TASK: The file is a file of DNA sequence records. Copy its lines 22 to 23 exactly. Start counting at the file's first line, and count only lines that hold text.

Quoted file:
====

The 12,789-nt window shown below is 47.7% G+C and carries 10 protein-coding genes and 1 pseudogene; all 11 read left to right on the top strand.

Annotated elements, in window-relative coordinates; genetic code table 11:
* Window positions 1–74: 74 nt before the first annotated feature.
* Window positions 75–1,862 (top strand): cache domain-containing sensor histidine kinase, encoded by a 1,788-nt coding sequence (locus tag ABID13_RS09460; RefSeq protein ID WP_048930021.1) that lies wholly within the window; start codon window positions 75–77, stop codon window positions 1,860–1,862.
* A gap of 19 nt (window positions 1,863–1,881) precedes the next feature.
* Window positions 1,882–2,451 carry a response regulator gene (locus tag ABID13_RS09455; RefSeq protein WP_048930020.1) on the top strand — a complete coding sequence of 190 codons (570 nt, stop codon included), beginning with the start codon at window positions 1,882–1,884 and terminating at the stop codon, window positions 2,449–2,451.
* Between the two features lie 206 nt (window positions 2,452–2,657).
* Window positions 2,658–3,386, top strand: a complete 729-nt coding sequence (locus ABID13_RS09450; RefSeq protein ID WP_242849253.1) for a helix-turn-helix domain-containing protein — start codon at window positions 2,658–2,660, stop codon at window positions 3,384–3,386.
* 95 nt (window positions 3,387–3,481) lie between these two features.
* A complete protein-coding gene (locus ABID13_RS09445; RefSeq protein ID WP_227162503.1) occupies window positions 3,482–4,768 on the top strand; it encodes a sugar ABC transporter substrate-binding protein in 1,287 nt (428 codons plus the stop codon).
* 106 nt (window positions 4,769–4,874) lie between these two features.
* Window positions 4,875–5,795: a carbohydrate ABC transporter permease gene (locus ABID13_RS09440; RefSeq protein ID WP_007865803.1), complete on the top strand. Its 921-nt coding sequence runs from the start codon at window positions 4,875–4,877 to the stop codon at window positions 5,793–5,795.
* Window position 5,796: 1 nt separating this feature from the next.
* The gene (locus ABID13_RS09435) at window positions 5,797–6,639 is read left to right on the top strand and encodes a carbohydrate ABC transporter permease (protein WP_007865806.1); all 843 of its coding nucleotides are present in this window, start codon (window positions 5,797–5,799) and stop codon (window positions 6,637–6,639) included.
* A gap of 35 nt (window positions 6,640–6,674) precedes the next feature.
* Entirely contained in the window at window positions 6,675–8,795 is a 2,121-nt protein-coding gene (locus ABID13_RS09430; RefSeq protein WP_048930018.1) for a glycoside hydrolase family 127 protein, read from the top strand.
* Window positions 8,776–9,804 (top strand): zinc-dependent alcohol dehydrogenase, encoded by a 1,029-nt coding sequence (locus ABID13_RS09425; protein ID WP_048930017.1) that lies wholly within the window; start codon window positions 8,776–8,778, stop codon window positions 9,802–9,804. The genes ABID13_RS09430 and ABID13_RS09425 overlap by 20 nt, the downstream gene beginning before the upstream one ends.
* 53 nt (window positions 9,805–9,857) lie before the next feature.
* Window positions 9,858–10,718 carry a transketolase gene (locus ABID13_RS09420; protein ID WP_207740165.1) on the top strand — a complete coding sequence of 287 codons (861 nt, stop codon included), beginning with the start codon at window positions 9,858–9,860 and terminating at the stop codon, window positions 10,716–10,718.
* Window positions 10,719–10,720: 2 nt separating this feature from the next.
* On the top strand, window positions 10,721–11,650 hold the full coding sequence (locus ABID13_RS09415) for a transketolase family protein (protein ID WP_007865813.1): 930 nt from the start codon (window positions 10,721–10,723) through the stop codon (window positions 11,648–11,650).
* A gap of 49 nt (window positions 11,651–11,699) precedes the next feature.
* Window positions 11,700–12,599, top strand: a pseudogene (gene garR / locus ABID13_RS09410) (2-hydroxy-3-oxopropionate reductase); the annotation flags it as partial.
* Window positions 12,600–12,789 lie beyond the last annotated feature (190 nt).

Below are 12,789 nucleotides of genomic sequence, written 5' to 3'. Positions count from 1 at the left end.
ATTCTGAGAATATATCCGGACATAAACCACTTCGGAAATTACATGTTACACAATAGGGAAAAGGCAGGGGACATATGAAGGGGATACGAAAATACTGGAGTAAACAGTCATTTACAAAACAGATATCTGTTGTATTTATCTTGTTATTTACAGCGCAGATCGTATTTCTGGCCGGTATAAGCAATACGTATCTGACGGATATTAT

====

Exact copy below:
* A gap of 49 nt (window positions 11,651–11,699) precedes the next feature.
* Window positions 11,700–12,599, top strand: a pseudogene (gene garR / locus ABID13_RS09410) (2-hydroxy-3-oxopropionate reductase); the annotation flags it as partial.